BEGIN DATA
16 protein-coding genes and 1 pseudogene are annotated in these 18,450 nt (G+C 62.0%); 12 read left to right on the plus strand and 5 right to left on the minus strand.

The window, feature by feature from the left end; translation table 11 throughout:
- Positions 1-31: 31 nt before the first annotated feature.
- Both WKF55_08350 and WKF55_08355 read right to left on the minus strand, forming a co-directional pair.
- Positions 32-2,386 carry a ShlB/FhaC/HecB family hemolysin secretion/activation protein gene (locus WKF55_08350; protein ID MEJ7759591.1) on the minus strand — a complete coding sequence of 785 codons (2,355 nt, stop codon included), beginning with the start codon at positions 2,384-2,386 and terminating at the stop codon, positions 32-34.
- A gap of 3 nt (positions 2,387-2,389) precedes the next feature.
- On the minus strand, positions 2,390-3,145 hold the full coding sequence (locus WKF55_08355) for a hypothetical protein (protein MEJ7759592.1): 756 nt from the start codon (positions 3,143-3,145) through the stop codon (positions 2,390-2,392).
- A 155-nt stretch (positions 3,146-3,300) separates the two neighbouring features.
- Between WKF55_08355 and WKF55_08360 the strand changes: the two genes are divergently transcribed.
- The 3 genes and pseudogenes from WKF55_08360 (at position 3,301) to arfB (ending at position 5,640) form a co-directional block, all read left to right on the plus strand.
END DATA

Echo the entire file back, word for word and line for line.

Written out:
16 protein-coding genes and 1 pseudogene are annotated in these 18,450 nt (G+C 62.0%); 12 read left to right on the plus strand and 5 right to left on the minus strand.

The window, feature by feature from the left end; translation table 11 throughout:
- Positions 1-31: 31 nt before the first annotated feature.
- Both WKF55_08350 and WKF55_08355 read right to left on the minus strand, forming a co-directional pair.
- Positions 32-2,386 carry a ShlB/FhaC/HecB family hemolysin secretion/activation protein gene (locus WKF55_08350; protein ID MEJ7759591.1) on the minus strand — a complete coding sequence of 785 codons (2,355 nt, stop codon included), beginning with the start codon at positions 2,384-2,386 and terminating at the stop codon, positions 32-34.
- A gap of 3 nt (positions 2,387-2,389) precedes the next feature.
- On the minus strand, positions 2,390-3,145 hold the full coding sequence (locus WKF55_08355) for a hypothetical protein (protein MEJ7759592.1): 756 nt from the start codon (positions 3,143-3,145) through the stop codon (positions 2,390-2,392).
- A 155-nt stretch (positions 3,146-3,300) separates the two neighbouring features.
- Between WKF55_08355 and WKF55_08360 the strand changes: the two genes are divergently transcribed.
- The 3 genes and pseudogenes from WKF55_08360 (at position 3,301) to arfB (ending at position 5,640) form a co-directional block, all read left to right on the plus strand.